First-time buyers face toughest conditions in 70 years

A new report from the Building Societies Association (BSA) has found that those looking to get onto the property ladder are facing the toughest conditions in 70 years.

The BSA says that significant changes are required if we are to help prospective first-time buyers get onto the property ladder in the current housing market. It also warns that policy solutions that help today’s first-time buyers mustn’t compromise the homeownership prospects of future generations.

This report, which has been written by housing expert Neal Hudson, finds that the ability to become a first-time buyer is increasingly dependent on the so-called Bank of Mum and Dad, while successful first-time buyers increasingly need to have two incomes that are higher than the average. Meanwhile, those without family help, are single or on lower incomes are being excluded from homeownership. In March 2024, 32% of people reported that they want to buy their own home but don’t think they will be able to.

The biggest challenge facing first-time buyers is affordability – both affording the cost of buying a home and the cost of owning a home. The sizeable deposit generally required to get on the property ladder has been a barrier to homeownership for some time. However, the BSA Property Tracker Report shows that the recent interest rate rises have led to affordability of mortgage repayments being cited as the biggest challenge for would-be first-time buyers.

Building societies have a strong track record of providing innovative solutions to support those taking their first step onto the property ladder and are responsible for around one-third of first-time buyer mortgage completions. However, whilst they have the capacity to lend more to first-time buyers, radical reform is needed to fix our broken housing market.

With more than 2 million fewer owner-occupier mortgages since the peak in 2002, the BSA is calling on Government to commit to working with lenders, the wider housing market industry, and the public, with the sole aim of making homes more affordable, more available, and more appropriate to the needs of those living in them. We urgently need Government to commission an independent review to set out a long-term strategy that will increase the number of first-time buyers, both now and in the future, with a commitment that the findings will be published and implemented within 12 months.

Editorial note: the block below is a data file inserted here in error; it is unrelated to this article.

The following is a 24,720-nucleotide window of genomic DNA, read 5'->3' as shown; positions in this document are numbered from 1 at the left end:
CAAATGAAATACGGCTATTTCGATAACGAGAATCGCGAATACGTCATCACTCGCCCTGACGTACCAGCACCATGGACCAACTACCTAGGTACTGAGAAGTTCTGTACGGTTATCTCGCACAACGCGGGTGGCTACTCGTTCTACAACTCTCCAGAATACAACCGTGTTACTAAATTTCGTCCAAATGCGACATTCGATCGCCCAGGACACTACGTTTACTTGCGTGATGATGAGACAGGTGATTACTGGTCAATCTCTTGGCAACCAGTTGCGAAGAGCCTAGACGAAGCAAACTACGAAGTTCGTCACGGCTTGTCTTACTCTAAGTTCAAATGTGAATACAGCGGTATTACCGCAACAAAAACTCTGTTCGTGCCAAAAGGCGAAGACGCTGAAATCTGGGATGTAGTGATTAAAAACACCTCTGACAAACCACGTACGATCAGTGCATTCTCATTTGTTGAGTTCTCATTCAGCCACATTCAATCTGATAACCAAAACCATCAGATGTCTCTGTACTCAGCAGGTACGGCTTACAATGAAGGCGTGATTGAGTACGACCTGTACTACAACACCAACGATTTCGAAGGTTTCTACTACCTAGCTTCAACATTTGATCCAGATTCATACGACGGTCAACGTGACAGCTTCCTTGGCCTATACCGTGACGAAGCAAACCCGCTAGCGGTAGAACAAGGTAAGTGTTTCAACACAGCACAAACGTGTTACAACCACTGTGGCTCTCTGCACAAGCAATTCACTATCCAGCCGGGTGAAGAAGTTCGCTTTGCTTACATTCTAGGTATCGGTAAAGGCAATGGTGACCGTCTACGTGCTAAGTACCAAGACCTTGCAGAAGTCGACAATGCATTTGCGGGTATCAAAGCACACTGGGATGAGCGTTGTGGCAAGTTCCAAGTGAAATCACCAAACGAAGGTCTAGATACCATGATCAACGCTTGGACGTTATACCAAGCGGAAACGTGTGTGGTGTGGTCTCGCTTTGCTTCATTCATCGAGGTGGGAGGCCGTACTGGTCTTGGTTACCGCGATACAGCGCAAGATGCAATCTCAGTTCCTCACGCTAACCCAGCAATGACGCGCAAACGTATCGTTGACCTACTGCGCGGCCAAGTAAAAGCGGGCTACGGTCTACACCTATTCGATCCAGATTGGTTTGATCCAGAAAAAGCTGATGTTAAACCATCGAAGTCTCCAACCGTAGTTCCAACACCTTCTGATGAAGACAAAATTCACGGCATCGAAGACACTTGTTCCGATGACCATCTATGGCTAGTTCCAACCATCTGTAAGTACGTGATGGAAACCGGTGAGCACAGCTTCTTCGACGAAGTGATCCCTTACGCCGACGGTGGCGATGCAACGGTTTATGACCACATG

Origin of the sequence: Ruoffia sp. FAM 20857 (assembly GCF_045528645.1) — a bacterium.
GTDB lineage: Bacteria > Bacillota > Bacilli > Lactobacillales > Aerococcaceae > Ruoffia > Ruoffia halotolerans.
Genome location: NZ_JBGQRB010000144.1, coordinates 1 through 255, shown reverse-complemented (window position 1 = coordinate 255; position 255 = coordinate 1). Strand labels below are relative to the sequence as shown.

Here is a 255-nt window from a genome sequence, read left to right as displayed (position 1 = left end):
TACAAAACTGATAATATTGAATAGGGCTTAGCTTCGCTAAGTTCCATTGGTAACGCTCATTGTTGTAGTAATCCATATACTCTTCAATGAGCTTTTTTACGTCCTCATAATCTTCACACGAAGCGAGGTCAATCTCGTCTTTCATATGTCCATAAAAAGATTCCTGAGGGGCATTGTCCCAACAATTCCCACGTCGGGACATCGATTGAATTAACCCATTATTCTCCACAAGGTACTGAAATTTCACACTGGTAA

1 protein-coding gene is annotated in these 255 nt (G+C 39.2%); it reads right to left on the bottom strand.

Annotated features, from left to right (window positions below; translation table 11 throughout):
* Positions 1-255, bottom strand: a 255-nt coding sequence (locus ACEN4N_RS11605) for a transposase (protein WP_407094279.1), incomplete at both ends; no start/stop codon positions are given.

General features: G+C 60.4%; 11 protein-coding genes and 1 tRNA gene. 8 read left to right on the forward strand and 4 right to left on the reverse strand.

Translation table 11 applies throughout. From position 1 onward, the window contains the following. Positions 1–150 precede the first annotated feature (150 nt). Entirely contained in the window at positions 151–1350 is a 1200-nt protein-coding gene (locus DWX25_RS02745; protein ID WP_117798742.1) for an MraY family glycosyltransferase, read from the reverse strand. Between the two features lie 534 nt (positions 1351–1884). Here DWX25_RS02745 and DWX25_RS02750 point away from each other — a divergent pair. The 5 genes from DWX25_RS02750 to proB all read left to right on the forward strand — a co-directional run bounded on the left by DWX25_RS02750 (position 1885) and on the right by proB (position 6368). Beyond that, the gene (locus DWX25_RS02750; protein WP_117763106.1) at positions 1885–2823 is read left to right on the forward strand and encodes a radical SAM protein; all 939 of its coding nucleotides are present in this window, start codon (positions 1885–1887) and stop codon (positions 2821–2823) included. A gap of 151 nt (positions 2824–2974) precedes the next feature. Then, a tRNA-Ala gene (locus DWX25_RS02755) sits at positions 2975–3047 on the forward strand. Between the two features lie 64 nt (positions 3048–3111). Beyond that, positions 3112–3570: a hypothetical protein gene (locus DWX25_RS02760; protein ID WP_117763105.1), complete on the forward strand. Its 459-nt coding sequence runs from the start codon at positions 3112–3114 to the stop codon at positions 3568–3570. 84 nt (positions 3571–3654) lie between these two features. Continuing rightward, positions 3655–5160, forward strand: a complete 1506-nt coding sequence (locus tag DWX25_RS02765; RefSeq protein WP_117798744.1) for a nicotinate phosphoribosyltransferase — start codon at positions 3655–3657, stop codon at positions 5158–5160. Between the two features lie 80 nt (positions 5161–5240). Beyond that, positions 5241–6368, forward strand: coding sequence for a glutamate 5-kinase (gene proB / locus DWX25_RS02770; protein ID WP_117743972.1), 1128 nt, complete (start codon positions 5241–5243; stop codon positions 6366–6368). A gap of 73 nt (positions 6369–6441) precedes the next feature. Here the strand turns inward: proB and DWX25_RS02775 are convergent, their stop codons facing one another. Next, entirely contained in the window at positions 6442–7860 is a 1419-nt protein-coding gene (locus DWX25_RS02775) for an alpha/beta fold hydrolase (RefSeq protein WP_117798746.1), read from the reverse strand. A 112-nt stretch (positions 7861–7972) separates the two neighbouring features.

Alongside policy action, regulatory changes are needed particularly to support those on the fringes to buy their own home.

The pendulum, which since the financial crisis has swung towards a stricter regulatory environment rather than towards the social benefits of higher rates of homeownership, should be reviewed to increase the availability of 95% loan-to-value mortgages.

Other areas of regulation where more flexibility is required include the cap on high loan-to-income lending. A review of the pre and post-retirement mortgage market would also ensure lending regulations better reflect the increase in longer mortgage terms and the ageing population.

Commenting on the findings, Paul Broadhead, Head of Mortgage and Housing Policy at the BSA said “Becoming a first-time buyer is possibly the most expensive it has been over at least the last 70 years, but a properly functioning housing market is dependent on first-time buyers being able to afford their first home. Whilst building societies are creating bespoke, targeted innovations within the current regulatory framework, new thinking and radical changes are needed.

“There is no silver bullet to increasing first-time homebuyers and it won’t be possible to help everyone who wants to become a homeowner in the current high price-to-income housing market. But there are many things that can help to fix the broken housing market. That starts with changes to regulations and support schemes that not only help today’s first-time buyers, but don’t fail future generations.”


Source:  Credit Connect

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